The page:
Sheffield United 0 West Ham United 1
Sunday, 22nd November 2020
by Chris Wilkerson
West Ham United went into Sunday evening 8th in the Premier League table as a tight 1-0 win at Sheffield United kept David Moyes's side moving forwards.In a game they will feel should have ended much more comfortably, West Ham missed big chances and saw the home side waste a few of their own to make what was a controlled performance always have an air of tension and worry.
In truth, the Hammers were almost always the better team and should have won by a bigger margin, and they will go away happy with three points, another clean sheet and a goal for the much-maligned Haller.
All of Sheffield United's real gusto came in the first ten minutes, ten minutes in which they looked to fly forward and get in the face of their opponents. Their intensity gave them an edge that West Ham seemed to struggle to match.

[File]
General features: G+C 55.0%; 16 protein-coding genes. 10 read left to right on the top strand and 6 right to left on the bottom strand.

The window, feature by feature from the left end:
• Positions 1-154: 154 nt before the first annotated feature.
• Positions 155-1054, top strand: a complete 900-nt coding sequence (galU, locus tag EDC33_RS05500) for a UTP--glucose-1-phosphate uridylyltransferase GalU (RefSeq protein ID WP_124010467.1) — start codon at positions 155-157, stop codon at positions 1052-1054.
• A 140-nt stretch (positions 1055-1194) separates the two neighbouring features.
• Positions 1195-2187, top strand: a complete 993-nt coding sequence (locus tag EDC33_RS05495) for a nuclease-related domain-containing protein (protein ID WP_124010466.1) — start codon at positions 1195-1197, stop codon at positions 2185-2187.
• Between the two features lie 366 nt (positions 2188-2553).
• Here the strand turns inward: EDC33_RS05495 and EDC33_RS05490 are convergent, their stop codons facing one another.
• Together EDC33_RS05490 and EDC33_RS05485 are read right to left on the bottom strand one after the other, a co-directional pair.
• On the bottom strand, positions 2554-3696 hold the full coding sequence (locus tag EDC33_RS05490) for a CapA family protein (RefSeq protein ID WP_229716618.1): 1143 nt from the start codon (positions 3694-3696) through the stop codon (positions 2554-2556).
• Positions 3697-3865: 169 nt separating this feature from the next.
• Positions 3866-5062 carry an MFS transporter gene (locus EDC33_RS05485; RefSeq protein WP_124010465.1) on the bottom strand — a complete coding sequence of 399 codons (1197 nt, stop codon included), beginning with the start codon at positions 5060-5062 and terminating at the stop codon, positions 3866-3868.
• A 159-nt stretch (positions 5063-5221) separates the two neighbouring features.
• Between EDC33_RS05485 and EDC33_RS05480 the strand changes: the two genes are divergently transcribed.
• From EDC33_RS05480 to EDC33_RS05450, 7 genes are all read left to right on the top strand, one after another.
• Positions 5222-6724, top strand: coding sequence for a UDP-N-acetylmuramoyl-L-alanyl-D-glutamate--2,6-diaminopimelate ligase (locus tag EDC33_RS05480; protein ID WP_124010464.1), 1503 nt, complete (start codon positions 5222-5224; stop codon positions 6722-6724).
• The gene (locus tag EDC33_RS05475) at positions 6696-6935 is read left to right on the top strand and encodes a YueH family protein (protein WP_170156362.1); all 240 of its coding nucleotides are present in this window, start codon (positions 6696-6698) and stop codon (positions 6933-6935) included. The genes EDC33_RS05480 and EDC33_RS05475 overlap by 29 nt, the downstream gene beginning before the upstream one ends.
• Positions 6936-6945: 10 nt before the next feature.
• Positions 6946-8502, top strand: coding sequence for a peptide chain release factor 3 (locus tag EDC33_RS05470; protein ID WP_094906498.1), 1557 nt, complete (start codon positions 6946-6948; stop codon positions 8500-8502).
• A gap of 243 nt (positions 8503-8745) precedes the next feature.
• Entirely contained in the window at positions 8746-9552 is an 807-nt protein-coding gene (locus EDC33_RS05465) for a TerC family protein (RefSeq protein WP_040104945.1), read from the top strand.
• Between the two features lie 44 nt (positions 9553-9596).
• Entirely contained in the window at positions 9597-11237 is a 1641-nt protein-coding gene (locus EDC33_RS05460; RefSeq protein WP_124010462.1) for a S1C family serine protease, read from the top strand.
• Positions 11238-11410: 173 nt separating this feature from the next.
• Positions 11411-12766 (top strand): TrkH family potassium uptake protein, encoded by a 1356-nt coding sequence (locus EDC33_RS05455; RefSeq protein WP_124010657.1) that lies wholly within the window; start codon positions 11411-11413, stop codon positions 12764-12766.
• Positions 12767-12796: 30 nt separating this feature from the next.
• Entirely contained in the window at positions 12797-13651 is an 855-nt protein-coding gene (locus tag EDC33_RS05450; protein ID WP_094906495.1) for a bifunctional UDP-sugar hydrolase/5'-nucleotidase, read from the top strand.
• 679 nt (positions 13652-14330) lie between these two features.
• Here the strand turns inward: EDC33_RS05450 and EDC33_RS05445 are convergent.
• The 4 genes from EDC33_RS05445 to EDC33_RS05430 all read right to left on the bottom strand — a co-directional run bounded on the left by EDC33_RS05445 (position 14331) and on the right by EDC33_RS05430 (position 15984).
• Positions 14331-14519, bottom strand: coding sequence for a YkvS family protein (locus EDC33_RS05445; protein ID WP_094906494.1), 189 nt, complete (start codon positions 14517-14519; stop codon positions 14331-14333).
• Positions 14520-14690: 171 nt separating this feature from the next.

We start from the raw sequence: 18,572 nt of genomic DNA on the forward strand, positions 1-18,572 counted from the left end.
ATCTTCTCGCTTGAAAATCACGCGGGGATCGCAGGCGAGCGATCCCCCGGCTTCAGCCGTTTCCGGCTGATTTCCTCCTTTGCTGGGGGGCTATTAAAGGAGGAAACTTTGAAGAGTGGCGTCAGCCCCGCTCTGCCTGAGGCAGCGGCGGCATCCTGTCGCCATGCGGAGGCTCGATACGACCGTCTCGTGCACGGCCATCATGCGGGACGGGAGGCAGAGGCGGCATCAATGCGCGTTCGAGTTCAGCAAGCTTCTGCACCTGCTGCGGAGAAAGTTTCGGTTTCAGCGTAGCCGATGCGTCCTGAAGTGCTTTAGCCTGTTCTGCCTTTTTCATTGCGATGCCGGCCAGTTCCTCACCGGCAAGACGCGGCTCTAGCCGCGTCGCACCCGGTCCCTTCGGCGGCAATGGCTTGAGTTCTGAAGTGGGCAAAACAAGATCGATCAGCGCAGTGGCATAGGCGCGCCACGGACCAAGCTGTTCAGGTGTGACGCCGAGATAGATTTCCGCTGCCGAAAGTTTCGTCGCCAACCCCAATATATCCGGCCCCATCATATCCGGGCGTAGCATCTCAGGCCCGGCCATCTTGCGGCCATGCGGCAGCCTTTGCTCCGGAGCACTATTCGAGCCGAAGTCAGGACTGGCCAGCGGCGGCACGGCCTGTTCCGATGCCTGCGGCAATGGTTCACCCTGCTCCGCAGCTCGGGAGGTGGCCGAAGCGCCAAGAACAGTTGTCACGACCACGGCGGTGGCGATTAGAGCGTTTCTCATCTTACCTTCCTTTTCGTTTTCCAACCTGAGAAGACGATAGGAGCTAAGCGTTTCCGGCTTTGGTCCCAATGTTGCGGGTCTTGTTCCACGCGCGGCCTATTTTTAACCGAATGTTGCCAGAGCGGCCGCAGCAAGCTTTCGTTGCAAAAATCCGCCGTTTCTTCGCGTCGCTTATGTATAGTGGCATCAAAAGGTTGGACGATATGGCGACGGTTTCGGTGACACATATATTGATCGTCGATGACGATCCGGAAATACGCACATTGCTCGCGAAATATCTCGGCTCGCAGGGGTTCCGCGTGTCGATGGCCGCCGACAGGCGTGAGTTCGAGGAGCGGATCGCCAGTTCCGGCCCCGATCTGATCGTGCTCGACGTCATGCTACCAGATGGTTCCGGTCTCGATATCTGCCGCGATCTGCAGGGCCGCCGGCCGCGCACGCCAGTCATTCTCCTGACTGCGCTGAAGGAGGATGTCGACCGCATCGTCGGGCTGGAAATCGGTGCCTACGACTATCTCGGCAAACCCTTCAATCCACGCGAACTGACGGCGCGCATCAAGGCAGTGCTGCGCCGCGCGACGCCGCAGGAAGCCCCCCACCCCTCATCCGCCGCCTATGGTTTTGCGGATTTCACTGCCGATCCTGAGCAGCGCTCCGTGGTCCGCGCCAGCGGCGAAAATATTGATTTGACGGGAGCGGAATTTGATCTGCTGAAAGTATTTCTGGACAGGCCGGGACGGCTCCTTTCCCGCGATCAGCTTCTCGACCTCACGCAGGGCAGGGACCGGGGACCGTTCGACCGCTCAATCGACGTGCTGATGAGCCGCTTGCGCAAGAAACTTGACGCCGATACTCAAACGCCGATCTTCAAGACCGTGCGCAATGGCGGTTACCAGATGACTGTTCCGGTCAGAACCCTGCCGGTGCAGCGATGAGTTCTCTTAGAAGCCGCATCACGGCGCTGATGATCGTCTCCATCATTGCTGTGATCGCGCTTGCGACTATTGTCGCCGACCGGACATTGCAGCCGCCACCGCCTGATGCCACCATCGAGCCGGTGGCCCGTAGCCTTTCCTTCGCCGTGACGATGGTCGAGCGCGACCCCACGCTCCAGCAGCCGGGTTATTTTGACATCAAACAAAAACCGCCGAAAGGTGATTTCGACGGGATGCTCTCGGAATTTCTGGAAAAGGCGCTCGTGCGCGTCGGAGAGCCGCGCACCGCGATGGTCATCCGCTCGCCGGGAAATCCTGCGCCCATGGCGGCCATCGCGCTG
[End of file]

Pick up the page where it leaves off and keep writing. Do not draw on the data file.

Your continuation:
It nearly paid off too, with a long pass from the back catching Masuaku half-asleep and seeing George Baldock sprint in behind and into the area, his low half-volley saved well by Fabianski.
West Ham were slow, not really showing any fluency and looking outmatched on work-rate and desire.
As the likes of Masuaku, Cresswell and Fornals settled into the game and starting making problems down the left, the Blades dropped deeper and started to look to play more on the counter attack. They had one moment of success, pinching the ball from that trio and breaking down their right, the ball worked to McBurnie in the area and volleyed straight at Fabianski when the goal-shy striker had the time and space to finish much better, crucially not the only time he let West Ham off when in a strong position.
But he couldn't punish the mistake and his team looked to have missed their opening to take advantage of a slow-starting West Ham.
Instead it was Moyes's side who grew more confident and took control of the ball and the game.
A lot of that came from Masuaku, his beguiling footwork and desire to run forward, always ably supported by Aaron Cresswell, giving his side a threat at speed and something Sheffield United seemed to fear.
It was his magic on the ball that made a chance down the right possible. He spun away from his man, somehow, before playing inside to Bowen, who fed Coufal into the right side of the box but at a tough angle, the wing back forcing a good but comfortable save.